Author: Sutapa BasuSutapa Basu's Dangle is the story of Ipshita - an independent, successful, and confident woman. She is a travel show host, traveling abroad alone. That is the first impression.
Things are usually not what they seem to be. I could never understand the whole 'first impression being the last one' belief anyway.
Soon after I found yourself questioning this perception.
There seems to be some fear in her. Is it some past experience that is haunting her, I wondered.
Another important person in this story is Adi, an understanding, dependable, almost permanent fixture in Ipshita's life.
The story of these two is not a usual one. There are many layers to the past of each of the characters of Dangle.
Ipshita's struggles and the reasons behind them form the core of this book.
The story of Dangle moves from Chicago to Delhi to Manipur to Singapore.
Dangle has details of all these places and since it is written from Ipshita's point of view, she compares each of these places to her hometown, Delhi.
Surprisingly (and credit to the author for it) that this doesn't feel verbose or boring.
I especially enjoyed reading about Manipur - its' beauty, its' political instability, and the way the author analyses the two.
"Life hung on such a delicate thread! One yank and everything could go up in smoke; the identity of the victims be damned! This is the real dangle!"
Ipshita goes through life evaluating it. Seeing contradictions and changes. Seeing 'dangles'.
Too many? Maybe. But I didn't mind them. Sensitivity (or over-sensitivity) does that to a person, I guess.
The thing is that pretty soon I guessed what was actually going on. Not that it mattered because there is much more to the story, but I would have preferred if I hadn't known. My bad, though... I just knew.
Ipshita's character is not one I can relate to. The story of Dangle is interesting, but as I said, I guessed part of what was going on.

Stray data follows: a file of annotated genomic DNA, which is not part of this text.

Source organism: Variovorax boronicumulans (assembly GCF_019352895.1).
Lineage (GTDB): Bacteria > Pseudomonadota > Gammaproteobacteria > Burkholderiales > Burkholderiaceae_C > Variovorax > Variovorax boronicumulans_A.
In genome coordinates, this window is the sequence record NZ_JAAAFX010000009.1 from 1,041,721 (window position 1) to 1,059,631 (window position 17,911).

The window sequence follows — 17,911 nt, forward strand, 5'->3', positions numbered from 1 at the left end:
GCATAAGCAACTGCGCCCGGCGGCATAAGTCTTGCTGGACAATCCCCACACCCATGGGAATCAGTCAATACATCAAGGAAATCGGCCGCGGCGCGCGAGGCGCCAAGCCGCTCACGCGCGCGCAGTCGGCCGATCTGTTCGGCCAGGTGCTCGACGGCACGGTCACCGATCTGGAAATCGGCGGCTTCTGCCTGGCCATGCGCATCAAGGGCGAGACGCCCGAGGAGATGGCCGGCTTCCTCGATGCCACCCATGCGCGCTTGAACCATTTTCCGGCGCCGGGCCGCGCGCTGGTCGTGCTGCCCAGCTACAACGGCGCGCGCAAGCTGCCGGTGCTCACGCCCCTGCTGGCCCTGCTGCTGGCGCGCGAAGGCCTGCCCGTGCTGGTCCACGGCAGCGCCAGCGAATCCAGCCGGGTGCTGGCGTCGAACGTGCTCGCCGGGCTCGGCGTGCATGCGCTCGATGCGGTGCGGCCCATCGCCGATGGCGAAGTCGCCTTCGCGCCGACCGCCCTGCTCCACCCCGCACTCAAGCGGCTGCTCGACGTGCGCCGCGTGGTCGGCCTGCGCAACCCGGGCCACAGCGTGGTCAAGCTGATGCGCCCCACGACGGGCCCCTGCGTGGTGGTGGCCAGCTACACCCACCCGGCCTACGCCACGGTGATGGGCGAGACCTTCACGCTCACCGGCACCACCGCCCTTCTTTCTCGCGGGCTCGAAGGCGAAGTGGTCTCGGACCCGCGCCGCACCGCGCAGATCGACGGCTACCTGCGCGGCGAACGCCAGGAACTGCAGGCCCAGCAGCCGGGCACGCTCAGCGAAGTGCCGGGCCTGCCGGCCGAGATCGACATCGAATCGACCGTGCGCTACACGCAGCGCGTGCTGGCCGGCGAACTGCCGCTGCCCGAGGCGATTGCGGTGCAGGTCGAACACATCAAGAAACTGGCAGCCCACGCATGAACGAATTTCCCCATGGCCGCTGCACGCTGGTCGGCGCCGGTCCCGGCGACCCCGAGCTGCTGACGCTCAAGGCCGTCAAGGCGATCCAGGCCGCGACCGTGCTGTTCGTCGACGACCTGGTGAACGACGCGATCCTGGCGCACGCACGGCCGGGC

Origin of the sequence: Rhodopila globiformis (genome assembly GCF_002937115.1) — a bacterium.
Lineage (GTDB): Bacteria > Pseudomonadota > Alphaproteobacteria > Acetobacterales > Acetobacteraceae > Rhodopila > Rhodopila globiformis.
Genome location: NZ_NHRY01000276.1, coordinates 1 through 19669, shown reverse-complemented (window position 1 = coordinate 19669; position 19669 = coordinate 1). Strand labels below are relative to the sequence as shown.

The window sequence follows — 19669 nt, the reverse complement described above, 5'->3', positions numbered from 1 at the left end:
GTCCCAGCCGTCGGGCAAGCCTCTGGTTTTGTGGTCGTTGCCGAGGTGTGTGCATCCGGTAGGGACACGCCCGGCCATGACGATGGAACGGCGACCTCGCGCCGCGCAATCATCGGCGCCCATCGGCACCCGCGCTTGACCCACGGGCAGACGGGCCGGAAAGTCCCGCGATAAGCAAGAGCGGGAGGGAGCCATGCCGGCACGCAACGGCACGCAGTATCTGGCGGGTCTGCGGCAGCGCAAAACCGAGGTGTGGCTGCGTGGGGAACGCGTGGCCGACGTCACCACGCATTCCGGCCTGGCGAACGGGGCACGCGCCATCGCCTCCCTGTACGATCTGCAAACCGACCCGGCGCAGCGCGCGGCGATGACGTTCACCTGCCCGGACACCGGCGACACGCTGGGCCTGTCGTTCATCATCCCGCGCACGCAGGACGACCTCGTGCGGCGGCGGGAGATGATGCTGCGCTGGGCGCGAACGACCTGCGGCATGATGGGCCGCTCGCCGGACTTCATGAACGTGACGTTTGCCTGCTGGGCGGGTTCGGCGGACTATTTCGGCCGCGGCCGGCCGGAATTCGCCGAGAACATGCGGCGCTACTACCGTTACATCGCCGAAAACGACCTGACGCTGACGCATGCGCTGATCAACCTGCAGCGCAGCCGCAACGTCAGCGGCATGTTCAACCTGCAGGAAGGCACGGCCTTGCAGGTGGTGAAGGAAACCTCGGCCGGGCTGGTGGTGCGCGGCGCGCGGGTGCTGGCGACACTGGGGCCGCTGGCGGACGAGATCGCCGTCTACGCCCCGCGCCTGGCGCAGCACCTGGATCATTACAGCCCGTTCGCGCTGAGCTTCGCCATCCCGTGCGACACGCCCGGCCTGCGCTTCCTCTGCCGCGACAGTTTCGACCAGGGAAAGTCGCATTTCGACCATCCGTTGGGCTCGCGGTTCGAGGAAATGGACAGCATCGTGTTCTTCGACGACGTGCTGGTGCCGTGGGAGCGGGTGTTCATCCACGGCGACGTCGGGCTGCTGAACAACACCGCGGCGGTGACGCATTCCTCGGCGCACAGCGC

For me, it is the writing that kept me hooked from the first sentence to the last.
Every thought, every experience, every emotion is finely expressed by Sutapa Basu.
The intensity of Sutapa Basu's writing is such that you feel you live in the characters' head.
Another highlight in this book is the details of the life in the Army. The little details of both the comforts and the risk that an Army man experiences are woven into the story.
The title Dangle gets many interpretations through the philosophical thoughts of Ipshita.
"Life is always a dangle! Between now or never; between this and that; between being and not being; Life is how you see it, do it, take it."
"Life is a dangle... Yes, in a limbo between kindness and heartlessness..."
I did feel that the dangle angle was mentioned a little too often. But the premise behind the title is very good and the author usually creates a situation where the 'dangle' makes you ponder.
"She was alone but not lonely. That was the dangle!"
"Serenity can be a treacherous dangle!"
"...she balanced anger, bitterness and revenge against filial love and loyalty."
There is a lingering darkness, a mystery in Dangle that keeps you hooked.
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The italicized text in quotation marks are quotes from the book.